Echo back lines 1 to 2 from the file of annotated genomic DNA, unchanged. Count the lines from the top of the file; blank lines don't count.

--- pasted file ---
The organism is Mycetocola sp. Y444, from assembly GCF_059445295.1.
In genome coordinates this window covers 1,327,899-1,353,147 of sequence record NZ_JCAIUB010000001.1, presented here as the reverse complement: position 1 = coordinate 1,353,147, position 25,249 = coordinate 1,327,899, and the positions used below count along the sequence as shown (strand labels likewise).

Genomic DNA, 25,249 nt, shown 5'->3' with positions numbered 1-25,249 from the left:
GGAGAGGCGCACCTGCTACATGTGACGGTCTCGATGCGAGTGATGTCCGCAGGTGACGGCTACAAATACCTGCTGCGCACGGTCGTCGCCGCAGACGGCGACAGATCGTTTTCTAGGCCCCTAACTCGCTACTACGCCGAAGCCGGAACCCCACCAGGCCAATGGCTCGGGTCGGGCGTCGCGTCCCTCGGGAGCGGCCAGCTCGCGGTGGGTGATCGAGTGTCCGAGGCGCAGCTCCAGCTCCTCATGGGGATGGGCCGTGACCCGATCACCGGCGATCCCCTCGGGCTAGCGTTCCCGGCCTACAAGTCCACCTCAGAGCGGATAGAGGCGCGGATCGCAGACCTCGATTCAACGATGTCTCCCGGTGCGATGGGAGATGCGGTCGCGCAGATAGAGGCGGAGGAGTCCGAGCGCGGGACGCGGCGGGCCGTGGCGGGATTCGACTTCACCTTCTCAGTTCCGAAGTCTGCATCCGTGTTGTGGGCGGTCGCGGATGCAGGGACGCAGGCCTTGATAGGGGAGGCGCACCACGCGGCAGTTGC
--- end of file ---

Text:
The organism is Mycetocola sp. Y444, from assembly GCF_059445295.1.
In genome coordinates this window covers 1,327,899-1,353,147 of sequence record NZ_JCAIUB010000001.1, presented here as the reverse complement: position 1 = coordinate 1,353,147, position 25,249 = coordinate 1,327,899, and the positions used below count along the sequence as shown (strand labels likewise).